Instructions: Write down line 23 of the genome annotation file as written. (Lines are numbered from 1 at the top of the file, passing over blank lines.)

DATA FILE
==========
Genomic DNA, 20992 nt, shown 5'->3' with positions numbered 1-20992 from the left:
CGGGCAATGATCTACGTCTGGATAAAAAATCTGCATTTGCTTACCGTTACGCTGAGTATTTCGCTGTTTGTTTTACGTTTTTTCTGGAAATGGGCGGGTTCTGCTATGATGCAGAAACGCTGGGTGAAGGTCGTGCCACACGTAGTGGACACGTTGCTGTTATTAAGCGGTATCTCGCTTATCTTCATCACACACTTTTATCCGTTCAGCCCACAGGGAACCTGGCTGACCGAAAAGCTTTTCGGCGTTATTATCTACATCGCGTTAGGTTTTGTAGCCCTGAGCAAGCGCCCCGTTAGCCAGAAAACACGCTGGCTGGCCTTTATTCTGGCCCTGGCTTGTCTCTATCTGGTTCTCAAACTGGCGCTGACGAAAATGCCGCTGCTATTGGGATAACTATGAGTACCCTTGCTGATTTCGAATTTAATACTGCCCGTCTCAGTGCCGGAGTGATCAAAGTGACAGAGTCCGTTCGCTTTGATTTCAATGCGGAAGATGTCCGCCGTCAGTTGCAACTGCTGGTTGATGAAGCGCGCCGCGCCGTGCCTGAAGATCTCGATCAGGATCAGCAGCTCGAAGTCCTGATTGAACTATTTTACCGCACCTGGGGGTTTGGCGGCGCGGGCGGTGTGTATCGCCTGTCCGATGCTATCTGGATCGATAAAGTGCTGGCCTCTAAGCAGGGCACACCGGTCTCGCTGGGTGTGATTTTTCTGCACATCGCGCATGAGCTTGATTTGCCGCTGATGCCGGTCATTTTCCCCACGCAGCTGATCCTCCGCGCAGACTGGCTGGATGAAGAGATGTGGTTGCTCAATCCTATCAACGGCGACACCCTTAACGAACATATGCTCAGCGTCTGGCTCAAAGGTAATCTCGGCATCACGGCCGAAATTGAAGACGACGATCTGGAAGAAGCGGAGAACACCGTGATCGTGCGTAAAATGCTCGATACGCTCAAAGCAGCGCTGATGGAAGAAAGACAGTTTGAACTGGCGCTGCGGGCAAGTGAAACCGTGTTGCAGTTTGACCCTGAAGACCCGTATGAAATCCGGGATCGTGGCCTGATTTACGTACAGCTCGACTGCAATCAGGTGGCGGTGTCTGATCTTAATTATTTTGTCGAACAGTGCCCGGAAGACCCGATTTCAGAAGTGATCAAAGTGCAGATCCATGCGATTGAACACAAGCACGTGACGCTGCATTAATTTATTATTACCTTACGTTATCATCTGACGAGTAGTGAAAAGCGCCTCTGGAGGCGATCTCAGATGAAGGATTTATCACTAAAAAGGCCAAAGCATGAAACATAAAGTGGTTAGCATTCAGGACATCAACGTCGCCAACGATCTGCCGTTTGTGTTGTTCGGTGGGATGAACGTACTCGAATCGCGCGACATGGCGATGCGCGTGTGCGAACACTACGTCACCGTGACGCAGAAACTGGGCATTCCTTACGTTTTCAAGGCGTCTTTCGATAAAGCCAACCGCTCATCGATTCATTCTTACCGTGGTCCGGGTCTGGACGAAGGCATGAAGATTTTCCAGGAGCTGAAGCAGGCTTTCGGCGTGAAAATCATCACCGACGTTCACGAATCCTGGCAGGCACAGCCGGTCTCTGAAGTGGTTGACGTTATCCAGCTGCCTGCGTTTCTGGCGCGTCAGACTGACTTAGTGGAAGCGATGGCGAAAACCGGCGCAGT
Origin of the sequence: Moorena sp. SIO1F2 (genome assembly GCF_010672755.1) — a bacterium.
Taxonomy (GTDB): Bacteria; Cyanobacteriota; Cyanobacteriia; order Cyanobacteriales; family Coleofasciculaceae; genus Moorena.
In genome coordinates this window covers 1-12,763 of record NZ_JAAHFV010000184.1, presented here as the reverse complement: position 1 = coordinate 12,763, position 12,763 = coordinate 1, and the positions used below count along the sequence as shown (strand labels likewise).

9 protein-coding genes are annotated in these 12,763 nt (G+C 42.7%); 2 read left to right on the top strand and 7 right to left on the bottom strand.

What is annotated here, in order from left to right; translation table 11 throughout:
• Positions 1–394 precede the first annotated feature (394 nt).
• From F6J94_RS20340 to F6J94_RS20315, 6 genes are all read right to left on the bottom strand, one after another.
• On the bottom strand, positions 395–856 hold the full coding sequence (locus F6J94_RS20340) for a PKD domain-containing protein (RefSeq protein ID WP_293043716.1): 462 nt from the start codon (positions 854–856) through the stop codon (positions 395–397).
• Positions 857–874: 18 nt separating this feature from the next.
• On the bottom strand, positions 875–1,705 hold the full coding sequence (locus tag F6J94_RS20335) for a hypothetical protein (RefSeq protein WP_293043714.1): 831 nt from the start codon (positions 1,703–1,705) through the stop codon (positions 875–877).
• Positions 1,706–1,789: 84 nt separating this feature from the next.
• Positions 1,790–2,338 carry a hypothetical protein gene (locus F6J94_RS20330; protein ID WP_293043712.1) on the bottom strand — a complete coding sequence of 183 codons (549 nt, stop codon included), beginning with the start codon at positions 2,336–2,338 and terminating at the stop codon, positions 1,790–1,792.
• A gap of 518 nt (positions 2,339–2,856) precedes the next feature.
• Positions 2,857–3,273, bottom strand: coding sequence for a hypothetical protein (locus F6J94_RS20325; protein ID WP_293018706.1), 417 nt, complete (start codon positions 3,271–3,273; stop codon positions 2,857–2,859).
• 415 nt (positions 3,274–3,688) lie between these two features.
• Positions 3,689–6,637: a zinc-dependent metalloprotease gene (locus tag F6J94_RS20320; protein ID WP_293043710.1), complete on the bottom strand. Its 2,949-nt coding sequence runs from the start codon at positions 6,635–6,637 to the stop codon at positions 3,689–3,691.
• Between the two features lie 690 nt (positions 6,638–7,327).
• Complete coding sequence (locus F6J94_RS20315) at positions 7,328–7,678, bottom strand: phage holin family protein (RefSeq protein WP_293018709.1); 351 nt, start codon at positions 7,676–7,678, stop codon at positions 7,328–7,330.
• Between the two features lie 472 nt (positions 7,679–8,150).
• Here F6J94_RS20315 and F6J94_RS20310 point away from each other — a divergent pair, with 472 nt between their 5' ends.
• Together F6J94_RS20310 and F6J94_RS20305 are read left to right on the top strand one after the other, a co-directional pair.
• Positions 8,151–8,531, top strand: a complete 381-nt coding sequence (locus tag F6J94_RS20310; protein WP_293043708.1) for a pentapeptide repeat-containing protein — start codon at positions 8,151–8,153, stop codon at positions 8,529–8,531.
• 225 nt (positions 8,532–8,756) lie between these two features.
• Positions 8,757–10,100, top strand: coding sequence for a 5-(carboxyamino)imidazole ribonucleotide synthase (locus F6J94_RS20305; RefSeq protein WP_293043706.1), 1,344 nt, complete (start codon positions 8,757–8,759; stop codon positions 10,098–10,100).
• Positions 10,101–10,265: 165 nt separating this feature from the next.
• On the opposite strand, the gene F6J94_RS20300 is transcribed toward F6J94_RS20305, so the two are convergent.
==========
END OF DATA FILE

• Together F6J94_RS20310 and F6J94_RS20305 are read left to right on the top strand one after the other, a co-directional pair.